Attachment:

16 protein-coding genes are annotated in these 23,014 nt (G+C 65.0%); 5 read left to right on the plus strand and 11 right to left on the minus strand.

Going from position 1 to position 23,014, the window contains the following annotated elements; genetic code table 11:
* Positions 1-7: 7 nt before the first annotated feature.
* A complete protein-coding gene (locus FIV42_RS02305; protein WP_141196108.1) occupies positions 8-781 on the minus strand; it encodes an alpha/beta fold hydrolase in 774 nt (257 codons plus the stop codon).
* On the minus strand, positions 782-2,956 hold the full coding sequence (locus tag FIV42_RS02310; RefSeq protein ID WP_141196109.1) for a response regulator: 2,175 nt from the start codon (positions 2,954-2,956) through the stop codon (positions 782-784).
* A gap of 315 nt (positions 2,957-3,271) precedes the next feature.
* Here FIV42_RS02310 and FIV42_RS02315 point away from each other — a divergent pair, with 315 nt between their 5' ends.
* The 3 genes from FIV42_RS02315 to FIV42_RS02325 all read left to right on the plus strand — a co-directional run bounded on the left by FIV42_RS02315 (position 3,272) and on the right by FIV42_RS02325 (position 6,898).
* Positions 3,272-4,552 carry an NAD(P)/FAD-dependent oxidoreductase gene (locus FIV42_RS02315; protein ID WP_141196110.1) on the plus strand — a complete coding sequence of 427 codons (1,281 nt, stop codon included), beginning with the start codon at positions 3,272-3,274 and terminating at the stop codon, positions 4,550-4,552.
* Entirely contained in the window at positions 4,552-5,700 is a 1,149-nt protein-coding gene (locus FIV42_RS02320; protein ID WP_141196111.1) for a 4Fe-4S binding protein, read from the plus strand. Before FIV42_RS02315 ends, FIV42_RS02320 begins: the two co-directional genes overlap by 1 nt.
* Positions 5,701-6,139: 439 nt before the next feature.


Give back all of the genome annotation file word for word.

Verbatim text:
16 protein-coding genes are annotated in these 23,014 nt (G+C 65.0%); 5 read left to right on the plus strand and 11 right to left on the minus strand.

Going from position 1 to position 23,014, the window contains the following annotated elements; genetic code table 11:
* Positions 1-7: 7 nt before the first annotated feature.
* A complete protein-coding gene (locus FIV42_RS02305; protein WP_141196108.1) occupies positions 8-781 on the minus strand; it encodes an alpha/beta fold hydrolase in 774 nt (257 codons plus the stop codon).
* On the minus strand, positions 782-2,956 hold the full coding sequence (locus tag FIV42_RS02310; RefSeq protein ID WP_141196109.1) for a response regulator: 2,175 nt from the start codon (positions 2,954-2,956) through the stop codon (positions 782-784).
* A gap of 315 nt (positions 2,957-3,271) precedes the next feature.
* Here FIV42_RS02310 and FIV42_RS02315 point away from each other — a divergent pair, with 315 nt between their 5' ends.
* The 3 genes from FIV42_RS02315 to FIV42_RS02325 all read left to right on the plus strand — a co-directional run bounded on the left by FIV42_RS02315 (position 3,272) and on the right by FIV42_RS02325 (position 6,898).
* Positions 3,272-4,552 carry an NAD(P)/FAD-dependent oxidoreductase gene (locus FIV42_RS02315; protein ID WP_141196110.1) on the plus strand — a complete coding sequence of 427 codons (1,281 nt, stop codon included), beginning with the start codon at positions 3,272-3,274 and terminating at the stop codon, positions 4,550-4,552.
* Entirely contained in the window at positions 4,552-5,700 is a 1,149-nt protein-coding gene (locus FIV42_RS02320; protein ID WP_141196111.1) for a 4Fe-4S binding protein, read from the plus strand. Before FIV42_RS02315 ends, FIV42_RS02320 begins: the two co-directional genes overlap by 1 nt.
* Positions 5,701-6,139: 439 nt before the next feature.